How DNA helped reunite family members

Almost a year ago I was contacted by a woman, Jennifer Jackson,  who noted in AncestryDNA that she was a match for someone whose account I was administering, Aveus Lassiter Edmondson, my second cousin 3x removed. In looking at all shared matches, I noted that Jennifer was a match for Hill family members whose ancestors had moved from Randolph County, NC, to Pine Bluff, Arkansas. That intrigued me because I couldn’t place her from my research within those related families that I knew. When looking at her associated public tree (thank goodness she had one!) I could instantly see the relationships.

For me personally, it was her relationship to Aveus that excited me first.  She traced her ancestry to Nathan and Sarah (Polk) Hill. Nathan was Ned and Priscilla Hill’s oldest son. Aveus’ grandfather, Colier Lassiter was married to Katherine “Kate” Polk. Colier was bondsman for the marriage of Nathan and Sarah. It had always seemed to me that Sarah and Kate had to be sisters. Now I had evidence. If Jennifer was a descendant of Sarah’s and a DNA match to Aveus, it could only be because Sarah and Kate were related, most likely sisters, because Aveus was not a descendant of Ned and Priscilla’s. What also struck me was that in 1850, before either Sarah or Kate married, they were living in the home of Jack and Charity Lassiter. Jack was the brother of Miles Lassiter. Charity was likely a grandmother. After Kate married Colier, an elderly Mary Polk/Pope moved in with them and presumably lived out her days there. She was the age to be Sarah and Kate’s mother, although she dies before the census begins recording family relationships. Kate and Sarah both married using the name Polk and were not likely children of Jack Lassiter, but rather related to Charity. Charity seems too old to be their mother, but could easily be their grandmother and potentially Mary Polk’s mother. Unfortunately, there is little concrete evidence to confirm that. Nevertheless, that is the scenario I use on my Ancestry family tree unless and until information to the contrary is revealed.

Jennifer was not just a DNA match to Aveus. She was a match to several people who descended from the same Hill family line who had also taken the AncestryDNA test. Jennifer descended from Clarkson Hill and his first wife, Ellen Davis. They had three daughters and Sarah, their youngest, was Jennifer’s ancestor. Sarah was grown and living in someone else’s home in 1900, combined with the lack of any current Strieby community stories that included her, it was easy to overlook her and not include her in any recitation of the descendants of Clarkson. There was no readily available information about her. In addition, Sarah married Rogers Skeens of Randolph County and moved away to Washington DC.  It was Jennifer’s discovery of her death certificate that listed “Clark Hill” and “Ella Davis” that helped confirm the relationship using standard documentation. As noted, Jennifer matched Hill family members from branches of the family that had migrated to Arkansas. Three of Clarkson’s brothers (Milton, Dempsey, and Thomas Julius) left Randolph County and moved to Pine Bluff, Jefferson County, Arkansas.  Jennifer matches descendants from two brothers, Milton and Thomas Julius, who have tested with AncestryDNA.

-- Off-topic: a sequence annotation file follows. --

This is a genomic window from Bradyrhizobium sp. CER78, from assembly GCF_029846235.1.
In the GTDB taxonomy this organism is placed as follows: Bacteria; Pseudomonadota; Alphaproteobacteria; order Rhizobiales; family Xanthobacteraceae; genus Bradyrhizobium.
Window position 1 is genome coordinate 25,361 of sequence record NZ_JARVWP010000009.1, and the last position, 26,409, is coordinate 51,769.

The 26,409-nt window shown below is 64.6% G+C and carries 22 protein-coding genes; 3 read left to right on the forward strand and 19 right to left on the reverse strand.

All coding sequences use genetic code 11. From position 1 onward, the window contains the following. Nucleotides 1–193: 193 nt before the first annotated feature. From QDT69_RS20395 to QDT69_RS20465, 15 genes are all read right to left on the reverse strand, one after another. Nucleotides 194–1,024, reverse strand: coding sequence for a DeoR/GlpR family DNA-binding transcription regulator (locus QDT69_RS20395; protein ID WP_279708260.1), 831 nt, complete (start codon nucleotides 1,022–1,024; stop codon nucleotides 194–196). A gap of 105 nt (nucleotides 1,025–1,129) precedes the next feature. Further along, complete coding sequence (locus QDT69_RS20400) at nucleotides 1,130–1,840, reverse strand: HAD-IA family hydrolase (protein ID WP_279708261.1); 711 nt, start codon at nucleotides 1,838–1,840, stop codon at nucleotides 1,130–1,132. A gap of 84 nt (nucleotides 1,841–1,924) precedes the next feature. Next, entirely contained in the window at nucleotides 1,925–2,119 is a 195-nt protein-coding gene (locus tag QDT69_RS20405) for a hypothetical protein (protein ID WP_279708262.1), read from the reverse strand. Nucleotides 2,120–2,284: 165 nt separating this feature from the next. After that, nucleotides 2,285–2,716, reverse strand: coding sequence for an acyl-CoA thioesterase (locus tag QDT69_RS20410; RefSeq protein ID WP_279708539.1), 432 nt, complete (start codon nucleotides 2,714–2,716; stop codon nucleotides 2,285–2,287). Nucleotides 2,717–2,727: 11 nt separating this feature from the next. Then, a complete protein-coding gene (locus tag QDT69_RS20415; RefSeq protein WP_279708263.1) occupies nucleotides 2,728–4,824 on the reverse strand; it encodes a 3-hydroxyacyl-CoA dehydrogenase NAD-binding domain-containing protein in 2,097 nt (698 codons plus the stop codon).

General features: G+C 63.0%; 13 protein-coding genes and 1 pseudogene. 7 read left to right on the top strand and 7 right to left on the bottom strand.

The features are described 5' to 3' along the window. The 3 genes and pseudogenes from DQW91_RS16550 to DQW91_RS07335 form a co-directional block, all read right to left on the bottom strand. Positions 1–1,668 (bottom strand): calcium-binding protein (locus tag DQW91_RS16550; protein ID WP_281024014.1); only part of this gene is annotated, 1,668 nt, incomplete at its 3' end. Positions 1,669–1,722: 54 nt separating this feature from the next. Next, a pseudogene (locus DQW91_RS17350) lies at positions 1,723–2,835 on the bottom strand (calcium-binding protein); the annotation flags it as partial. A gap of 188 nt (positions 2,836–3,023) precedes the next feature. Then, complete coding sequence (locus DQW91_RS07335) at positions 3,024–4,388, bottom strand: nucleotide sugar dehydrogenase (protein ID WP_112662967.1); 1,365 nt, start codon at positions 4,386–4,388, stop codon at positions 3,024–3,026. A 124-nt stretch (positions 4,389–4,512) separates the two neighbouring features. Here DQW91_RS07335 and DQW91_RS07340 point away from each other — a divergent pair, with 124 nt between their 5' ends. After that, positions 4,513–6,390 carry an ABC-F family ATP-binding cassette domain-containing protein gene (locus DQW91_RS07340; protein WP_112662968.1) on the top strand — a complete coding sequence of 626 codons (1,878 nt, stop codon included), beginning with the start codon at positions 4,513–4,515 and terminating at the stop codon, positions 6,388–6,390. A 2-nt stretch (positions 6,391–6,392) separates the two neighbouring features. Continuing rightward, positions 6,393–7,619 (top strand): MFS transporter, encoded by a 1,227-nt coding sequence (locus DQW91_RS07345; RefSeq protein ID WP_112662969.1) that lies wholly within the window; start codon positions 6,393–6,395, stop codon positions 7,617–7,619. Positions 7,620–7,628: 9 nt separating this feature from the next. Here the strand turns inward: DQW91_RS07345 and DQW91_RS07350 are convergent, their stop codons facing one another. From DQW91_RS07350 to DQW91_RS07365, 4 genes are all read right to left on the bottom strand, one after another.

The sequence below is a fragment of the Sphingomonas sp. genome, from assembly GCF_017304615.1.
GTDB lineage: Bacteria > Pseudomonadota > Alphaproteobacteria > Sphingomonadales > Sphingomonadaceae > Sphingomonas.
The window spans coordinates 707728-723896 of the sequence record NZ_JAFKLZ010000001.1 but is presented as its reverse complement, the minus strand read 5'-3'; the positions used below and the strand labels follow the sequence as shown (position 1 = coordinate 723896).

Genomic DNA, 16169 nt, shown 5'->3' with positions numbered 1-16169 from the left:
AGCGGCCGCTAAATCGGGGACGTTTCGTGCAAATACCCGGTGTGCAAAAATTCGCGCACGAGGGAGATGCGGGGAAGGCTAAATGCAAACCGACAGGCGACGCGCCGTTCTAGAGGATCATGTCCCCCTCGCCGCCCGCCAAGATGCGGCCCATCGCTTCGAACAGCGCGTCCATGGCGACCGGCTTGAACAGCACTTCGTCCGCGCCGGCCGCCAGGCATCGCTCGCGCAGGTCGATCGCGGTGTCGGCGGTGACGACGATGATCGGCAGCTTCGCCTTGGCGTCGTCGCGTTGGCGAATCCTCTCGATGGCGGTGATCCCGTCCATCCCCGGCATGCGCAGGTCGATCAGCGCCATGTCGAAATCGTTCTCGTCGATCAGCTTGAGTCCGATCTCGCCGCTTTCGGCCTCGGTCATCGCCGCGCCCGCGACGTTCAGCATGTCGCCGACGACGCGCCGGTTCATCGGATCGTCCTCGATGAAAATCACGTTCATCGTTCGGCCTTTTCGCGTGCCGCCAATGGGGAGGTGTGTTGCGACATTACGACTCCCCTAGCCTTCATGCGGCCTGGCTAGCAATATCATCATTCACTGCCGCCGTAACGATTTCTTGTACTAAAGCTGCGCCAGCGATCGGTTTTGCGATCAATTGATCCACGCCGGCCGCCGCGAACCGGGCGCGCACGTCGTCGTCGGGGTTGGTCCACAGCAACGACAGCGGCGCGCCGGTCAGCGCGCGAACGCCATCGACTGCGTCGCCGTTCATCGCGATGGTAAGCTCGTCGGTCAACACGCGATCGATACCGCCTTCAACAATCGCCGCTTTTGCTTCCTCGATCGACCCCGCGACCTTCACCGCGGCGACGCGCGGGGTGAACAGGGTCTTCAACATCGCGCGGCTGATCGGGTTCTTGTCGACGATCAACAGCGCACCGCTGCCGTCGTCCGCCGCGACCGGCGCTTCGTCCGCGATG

Having put all those pieces together from both DNA and documentation, Jennifer was reunited with her Hill and Lassiter family members from Randolph County, North Carolina. On Saturday, 25 March, I was finally able to meet Jennifer in person when we both attended the meeting of the Montgomery County Chapter of the Afro American Historical and Genealogical Society (AAHGS), in Rockville, MD.  I was able to provide her a copy of From Hill Town to Strieby (Backintyme, 2016), so that she could read more about her family’s roots in Randolph County, North Carolina.

About mlwilliams

I have Masters degrees in Sociology and Religious Education which provide the backdrop for my interest in family history and community social histories. I've researched and written extensively on my Lassiter family, including my books: Miles Lassiter (circa 1777-1850), an Early African American Quaker from Lassiter Mill, Randolph County, North Carolina: My Research Journey to Home, and From Hill Town to Strieby: Education and the American Missionary Association in the Uwharrie "Back Country" of Randolph County, North Carolina. I am a frequent lecturer for the Family History Centers in the Washington, DC area, a former editor of the Journal of the Afro-American Historical and Genealogical Society, and have my own private research company, Personal Prologue.
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